In March's Stride Tech Talk, Debbie Madden interviews Paul Blair, CTO at NYC Tech Startup, to discuss this year's trends in NYC tech and fostering an environment of trust in tech teams.
You've been inside over a dozen NYC tech teams in your career. From your perspective. what trends are you seeing in NYC tech this year?
Over the past year, DevOps tooling and automation have been getting a lot of attention, with tools like Vagrant and Docker coming into the picture fast. There's also been increasing interest in microservice architectures, although there's some healthy skepticism out there. Functional approaches to software development are continuing to gain adherents; one of my favorite functional languages, F#, has picked up a surprising amount of steam over the past year.
Loved your recent Stack Builders blog "Software Development Runs on Trust". Completely agree. If you had to sum it up, what advice do you have for us in tech on how to be a trustworthy individual?
It's interesting that you ask about becoming trustworthy rather than asking how to get others to trust us, or how to find others who are trustworthy. I think that's exactly the right focus: Starting by focusing on one's own reality rather than trying to change others or their perceptions. If you want to be worthy of trust, then people have to know that you're a person for whom reality comes first. You can be politic about the way you say things, but you have to demonstrate that you'll be straight with people, even when it comes to bad news or things that are difficult to say.
What would you say are the top 2 things tech leaders can do to foster an environment of trust on their teams?
I'd say, first, by leading by example. Leaders will only have teams who trust each other if they themselves can be trusted. Second, I'd push as hard as possible to create a culture of problem-solving rather than one of blame. This is something I go into in more detail in my blog post on establishing trust, but I think a good summation of the difference is in the phrase "people do not fail, processes do."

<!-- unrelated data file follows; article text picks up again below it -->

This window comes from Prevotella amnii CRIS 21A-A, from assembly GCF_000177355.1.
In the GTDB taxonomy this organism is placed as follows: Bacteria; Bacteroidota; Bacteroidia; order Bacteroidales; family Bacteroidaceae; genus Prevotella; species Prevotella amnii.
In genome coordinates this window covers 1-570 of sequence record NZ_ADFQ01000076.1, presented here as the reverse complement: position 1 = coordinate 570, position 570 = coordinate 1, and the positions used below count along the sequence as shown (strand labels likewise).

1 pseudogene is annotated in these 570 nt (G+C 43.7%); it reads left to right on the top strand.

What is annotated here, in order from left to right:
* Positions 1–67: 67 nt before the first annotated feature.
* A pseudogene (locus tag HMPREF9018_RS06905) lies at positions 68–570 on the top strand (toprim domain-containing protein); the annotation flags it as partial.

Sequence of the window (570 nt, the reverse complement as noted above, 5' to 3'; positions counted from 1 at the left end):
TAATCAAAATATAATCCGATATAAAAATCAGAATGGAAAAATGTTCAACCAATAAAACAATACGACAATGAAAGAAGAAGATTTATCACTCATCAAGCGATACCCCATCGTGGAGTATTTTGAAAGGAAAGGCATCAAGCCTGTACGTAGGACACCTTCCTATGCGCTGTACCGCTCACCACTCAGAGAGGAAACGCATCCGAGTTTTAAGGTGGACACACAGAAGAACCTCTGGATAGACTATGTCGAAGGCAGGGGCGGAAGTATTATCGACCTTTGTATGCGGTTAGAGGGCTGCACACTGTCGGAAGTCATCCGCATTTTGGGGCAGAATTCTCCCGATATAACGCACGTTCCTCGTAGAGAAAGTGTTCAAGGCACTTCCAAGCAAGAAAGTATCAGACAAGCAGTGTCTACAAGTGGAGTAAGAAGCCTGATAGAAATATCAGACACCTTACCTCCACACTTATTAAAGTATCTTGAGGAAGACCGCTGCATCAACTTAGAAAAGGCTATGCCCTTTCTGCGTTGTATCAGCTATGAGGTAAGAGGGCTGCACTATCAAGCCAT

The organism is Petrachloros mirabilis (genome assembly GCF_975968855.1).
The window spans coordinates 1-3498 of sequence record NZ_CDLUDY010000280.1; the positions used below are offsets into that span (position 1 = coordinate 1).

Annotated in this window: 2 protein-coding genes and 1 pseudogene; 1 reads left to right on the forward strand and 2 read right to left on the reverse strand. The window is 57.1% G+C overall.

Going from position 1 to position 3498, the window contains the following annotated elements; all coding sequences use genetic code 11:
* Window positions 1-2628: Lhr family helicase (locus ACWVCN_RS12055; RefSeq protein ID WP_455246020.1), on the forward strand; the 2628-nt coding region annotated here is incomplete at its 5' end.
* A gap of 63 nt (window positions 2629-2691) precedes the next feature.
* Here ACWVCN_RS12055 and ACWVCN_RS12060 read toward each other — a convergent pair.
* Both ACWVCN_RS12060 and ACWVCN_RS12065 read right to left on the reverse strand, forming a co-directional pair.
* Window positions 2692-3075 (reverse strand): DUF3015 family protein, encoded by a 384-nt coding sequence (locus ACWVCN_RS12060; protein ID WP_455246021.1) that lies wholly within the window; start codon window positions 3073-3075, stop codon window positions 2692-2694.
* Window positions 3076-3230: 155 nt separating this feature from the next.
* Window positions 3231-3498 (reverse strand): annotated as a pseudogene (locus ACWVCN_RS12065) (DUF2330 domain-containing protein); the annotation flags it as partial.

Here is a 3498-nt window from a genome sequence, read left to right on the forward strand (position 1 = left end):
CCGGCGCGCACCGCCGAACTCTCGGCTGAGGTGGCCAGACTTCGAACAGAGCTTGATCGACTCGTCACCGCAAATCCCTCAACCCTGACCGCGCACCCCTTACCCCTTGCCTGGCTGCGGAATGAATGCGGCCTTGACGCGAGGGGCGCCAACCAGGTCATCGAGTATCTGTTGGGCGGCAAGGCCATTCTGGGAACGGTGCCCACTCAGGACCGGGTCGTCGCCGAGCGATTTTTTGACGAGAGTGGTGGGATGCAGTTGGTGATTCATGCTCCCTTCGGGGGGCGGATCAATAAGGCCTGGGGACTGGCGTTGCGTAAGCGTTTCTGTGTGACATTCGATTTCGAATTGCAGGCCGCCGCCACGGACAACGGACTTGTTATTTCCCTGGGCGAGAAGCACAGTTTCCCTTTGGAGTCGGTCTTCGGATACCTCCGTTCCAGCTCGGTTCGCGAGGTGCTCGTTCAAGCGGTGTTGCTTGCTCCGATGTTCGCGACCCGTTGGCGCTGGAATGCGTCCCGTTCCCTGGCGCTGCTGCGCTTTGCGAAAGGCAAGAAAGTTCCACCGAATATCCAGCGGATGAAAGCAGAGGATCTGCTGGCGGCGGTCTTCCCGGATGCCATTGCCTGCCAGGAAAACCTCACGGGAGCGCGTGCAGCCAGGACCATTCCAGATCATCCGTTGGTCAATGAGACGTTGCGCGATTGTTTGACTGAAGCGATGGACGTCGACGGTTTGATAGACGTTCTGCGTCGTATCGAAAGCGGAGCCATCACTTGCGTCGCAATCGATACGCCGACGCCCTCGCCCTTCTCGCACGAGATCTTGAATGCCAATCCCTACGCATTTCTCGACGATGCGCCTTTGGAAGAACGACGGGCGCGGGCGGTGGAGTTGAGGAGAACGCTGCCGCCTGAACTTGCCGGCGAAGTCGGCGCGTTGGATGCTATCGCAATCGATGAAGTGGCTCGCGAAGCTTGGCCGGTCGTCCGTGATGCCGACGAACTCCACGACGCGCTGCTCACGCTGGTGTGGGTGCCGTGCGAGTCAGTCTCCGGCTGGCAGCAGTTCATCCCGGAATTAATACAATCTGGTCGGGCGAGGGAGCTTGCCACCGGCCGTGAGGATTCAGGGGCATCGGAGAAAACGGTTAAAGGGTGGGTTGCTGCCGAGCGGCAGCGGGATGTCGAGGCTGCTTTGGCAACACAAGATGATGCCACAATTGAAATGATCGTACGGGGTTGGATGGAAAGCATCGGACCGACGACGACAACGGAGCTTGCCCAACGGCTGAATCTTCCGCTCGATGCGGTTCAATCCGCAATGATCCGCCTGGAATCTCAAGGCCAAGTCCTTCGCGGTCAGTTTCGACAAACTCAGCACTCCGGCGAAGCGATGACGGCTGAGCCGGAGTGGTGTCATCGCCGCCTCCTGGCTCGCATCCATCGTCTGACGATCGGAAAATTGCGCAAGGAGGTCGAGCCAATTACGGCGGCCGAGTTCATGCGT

The most well intentioned individuals will still make mistakes. How can we maintain that environment of true trust and still give timely and useful feedback to team members who have made a mistake?
Let's think about the goal of giving feedback about a mistake. Clearly, you want the relationship with the person to continue--you're not firing them. So your goal is not only for that person not to repeat this particular mistake, but also for that person to continue to do their best work on the team. Blame or criticism that undermines team members' self-confidence works against that broader goal. Focusing instead on processes and safety nets can help a lot here: What part of our process made it possible for this mistake to happen? How can we improve our process so it won't happen in the future?
There's an excellent book called Turn the Ship Around! by David Marquet, a submarine captain who turned one of the worst-performing subs in the Navy into one of the best. There's a chapter titled "Mistakes Just Happen!" which is a great case study in dealing with mistakes in a problem-solving, process-oriented way that fostered leadership and trust. I recommend it highly.